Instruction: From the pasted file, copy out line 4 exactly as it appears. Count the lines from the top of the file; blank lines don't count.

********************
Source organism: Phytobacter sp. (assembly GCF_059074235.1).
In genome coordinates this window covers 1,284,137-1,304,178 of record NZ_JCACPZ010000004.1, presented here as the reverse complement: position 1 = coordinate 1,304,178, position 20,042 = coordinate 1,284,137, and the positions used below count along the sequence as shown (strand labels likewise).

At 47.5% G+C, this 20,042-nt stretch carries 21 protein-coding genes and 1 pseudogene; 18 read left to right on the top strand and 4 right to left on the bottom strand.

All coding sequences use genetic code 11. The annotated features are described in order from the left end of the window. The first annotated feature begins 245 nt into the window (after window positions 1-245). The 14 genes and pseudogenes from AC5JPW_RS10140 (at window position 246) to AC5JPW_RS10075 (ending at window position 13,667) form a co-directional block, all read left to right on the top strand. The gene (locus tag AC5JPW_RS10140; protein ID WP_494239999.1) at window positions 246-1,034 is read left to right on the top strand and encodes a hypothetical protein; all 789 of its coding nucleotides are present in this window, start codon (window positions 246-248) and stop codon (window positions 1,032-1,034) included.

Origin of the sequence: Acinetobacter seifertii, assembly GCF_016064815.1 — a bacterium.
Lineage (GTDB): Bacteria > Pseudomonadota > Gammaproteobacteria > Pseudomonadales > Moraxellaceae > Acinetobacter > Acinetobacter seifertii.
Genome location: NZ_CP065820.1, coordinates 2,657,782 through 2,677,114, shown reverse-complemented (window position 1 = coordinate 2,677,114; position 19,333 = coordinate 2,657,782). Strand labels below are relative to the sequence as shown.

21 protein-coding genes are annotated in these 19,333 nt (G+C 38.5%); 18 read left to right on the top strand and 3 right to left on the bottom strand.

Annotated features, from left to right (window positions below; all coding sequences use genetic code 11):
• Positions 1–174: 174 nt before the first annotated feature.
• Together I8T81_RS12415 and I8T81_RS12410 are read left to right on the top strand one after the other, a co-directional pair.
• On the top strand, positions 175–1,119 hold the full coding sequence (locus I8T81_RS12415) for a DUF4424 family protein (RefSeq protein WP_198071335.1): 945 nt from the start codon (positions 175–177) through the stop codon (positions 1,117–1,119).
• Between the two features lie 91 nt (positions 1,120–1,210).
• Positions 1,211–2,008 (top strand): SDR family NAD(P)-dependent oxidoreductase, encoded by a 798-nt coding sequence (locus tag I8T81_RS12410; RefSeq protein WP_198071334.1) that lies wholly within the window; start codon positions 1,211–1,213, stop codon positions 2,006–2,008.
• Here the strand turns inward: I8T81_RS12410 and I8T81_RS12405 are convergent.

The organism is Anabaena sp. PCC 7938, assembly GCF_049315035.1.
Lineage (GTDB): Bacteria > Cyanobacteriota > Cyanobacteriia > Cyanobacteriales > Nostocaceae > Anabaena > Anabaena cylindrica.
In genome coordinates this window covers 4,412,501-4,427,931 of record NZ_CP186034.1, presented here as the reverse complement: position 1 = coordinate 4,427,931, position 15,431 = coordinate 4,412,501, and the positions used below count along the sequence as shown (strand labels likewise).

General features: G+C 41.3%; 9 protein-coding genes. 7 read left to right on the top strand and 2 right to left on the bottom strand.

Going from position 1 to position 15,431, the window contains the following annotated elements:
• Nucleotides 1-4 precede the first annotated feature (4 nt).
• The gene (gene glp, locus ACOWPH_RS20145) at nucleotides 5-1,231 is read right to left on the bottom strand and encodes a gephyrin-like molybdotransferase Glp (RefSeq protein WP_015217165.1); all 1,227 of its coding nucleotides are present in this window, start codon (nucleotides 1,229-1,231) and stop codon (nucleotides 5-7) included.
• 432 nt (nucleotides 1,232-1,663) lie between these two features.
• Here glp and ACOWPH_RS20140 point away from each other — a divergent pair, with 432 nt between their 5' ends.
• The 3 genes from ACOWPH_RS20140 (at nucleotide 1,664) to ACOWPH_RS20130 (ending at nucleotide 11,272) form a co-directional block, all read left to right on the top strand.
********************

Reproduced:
All coding sequences use genetic code 11. The annotated features are described in order from the left end of the window. The first annotated feature begins 245 nt into the window (after window positions 1-245). The 14 genes and pseudogenes from AC5JPW_RS10140 (at window position 246) to AC5JPW_RS10075 (ending at window position 13,667) form a co-directional block, all read left to right on the top strand. The gene (locus tag AC5JPW_RS10140; protein ID WP_494239999.1) at window positions 246-1,034 is read left to right on the top strand and encodes a hypothetical protein; all 789 of its coding nucleotides are present in this window, start codon (window positions 246-248) and stop codon (window positions 1,032-1,034) included.